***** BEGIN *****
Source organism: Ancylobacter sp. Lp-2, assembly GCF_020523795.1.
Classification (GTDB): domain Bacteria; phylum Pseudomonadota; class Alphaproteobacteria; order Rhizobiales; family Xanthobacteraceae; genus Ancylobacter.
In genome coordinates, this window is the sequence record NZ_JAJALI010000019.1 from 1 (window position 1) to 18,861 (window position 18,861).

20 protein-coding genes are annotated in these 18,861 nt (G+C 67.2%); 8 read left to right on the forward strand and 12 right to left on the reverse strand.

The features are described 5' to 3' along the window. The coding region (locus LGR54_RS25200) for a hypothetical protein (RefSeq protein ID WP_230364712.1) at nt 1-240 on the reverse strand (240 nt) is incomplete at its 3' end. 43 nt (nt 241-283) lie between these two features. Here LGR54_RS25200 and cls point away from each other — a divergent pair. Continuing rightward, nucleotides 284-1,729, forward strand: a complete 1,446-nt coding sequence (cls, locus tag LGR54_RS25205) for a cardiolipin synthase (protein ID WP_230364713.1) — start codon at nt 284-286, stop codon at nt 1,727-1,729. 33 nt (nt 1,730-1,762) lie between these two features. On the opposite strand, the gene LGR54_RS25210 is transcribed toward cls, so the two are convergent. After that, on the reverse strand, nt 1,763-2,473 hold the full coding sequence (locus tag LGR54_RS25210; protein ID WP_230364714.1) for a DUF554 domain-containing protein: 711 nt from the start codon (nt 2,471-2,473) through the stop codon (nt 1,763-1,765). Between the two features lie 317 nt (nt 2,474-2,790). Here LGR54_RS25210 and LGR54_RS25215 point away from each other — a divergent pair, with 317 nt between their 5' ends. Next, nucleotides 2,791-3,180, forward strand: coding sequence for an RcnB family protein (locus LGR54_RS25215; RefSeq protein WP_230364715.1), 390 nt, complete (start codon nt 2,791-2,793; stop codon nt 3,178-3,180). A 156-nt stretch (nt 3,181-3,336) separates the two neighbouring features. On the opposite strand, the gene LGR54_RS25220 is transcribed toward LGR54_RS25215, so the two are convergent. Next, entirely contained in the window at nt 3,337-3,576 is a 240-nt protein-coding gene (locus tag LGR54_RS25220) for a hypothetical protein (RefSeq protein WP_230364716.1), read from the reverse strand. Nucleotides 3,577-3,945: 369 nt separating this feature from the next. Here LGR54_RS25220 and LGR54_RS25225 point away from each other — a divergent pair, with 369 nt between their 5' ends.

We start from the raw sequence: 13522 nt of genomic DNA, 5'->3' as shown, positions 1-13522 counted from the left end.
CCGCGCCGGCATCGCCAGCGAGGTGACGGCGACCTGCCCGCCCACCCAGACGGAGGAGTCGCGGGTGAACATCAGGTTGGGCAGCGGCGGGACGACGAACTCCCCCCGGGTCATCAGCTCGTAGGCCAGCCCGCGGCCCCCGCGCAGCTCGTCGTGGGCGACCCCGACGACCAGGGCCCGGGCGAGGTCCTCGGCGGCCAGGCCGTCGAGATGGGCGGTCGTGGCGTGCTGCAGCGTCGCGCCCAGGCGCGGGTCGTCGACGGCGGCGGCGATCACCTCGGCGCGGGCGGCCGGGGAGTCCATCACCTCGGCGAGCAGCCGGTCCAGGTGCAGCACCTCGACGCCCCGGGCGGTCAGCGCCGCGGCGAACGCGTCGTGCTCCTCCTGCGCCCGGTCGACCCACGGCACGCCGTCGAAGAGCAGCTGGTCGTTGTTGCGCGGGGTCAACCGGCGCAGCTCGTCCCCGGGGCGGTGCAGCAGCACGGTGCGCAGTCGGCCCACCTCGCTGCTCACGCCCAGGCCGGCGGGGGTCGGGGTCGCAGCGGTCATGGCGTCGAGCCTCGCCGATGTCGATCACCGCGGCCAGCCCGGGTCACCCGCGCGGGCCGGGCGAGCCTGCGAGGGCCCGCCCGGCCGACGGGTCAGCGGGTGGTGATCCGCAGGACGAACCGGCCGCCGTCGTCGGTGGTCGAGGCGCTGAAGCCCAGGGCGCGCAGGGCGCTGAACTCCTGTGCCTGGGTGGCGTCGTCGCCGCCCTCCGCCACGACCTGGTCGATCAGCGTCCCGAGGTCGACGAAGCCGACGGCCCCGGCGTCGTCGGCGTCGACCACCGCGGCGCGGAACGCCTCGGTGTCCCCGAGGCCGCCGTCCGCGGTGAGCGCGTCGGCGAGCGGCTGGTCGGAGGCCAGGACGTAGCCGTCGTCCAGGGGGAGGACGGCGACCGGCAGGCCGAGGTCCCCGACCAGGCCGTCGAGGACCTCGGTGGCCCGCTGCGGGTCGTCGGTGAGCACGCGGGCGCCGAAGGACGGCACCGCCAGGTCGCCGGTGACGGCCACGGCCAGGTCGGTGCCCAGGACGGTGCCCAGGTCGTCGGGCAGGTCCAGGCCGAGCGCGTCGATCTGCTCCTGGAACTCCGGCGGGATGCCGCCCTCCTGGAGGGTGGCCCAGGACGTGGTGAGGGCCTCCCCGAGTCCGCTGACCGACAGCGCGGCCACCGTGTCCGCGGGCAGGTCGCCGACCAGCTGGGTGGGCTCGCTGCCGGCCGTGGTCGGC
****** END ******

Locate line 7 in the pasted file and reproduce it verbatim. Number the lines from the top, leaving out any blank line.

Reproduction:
CCGCGCCGGCATCGCCAGCGAGGTGACGGCGACCTGCCCGCCCACCCAGACGGAGGAGTCGCGGGTGAACATCAGGTTGGGCAGCGGCGGGACGACGAACTCCCCCCGGGTCATCAGCTCGTAGGCCAGCCCGCGGCCCCCGCGCAGCTCGTCGTGGGCGACCCCGACGACCAGGGCCCGGGCGAGGTCCTCGGCGGCCAGGCCGTCGAGATGGGCGGTCGTGGCGTGCTGCAGCGTCGCGCCCAGGCGCGGGTCGTCGACGGCGGCGGCGATCACCTCGGCGCGGGCGGCCGGGGAGTCCATCACCTCGGCGAGCAGCCGGTCCAGGTGCAGCACCTCGACGCCCCGGGCGGTCAGCGCCGCGGCGAACGCGTCGTGCTCCTCCTGCGCCCGGTCGACCCACGGCACGCCGTCGAAGAGCAGCTGGTCGTTGTTGCGCGGGGTCAACCGGCGCAGCTCGTCCCCGGGGCGGTGCAGCAGCACGGTGCGCAGTCGGCCCACCTCGCTGCTCACGCCCAGGCCGGCGGGGGTCGGGGTCGCAGCGGTCATGGCGTCGAGCCTCGCCGATGTCGATCACCGCGGCCAGCCCGGGTCACCCGCGCGGGCCGGGCGAGCCTGCGAGGGCCCGCCCGGCCGACGGGTCAGCGGGTGGTGATCCGCAGGACGAACCGGCCGCCGTCGTCGGTGGTCGAGGCGCTGAAGCCCAGGGCGCGCAGGGCGCTGAACTCCTGTGCCTGGGTGGCGTCGTCGCCGCCCTCCGCCACGACCTGGTCGATCAGCGTCCCGAGGTCGACGAAGCCGACGGCCCCGGCGTCGTCGGCGTCGACCACCGCGGCGCGGAACGCCTCGGTGTCCCCGAGGCCGCCGTCCGCGGTGAGCGCGTCGGCGAGCGGCTGGTCGGAGGCCAGGACGTAGCCGTCGTCCAGGGGGAGGACGGCGACCGGCAGGCCGAGGTCCCCGACCAGGCCGTCGAGGACCTCGGTGGCCCGCTGCGGGTCGTCGGTGAGCACGCGGGCGCCGAAGGACGGCACCGCCAGGTCGCCGGTGACGGCCACGGCCAGGTCGGTGCCCAGGACGGTGCCCAGGTCGTCGGGCAGGTCCAGGCCGAGCGCGTCGATCTGCTCCTGGAACTCCGGCGGGATGCCGCCCTCCTGGAGGGTGGCCCAGGACGTGGTGAGGGCCTCCCCGAGTCCGCTGACCGACAGCGCGGCCACCGTGTCCGCGGGCAGGTCGCCGACCAGCTGGGTGGGCTCGCTGCCGGCCGTGGTCGGC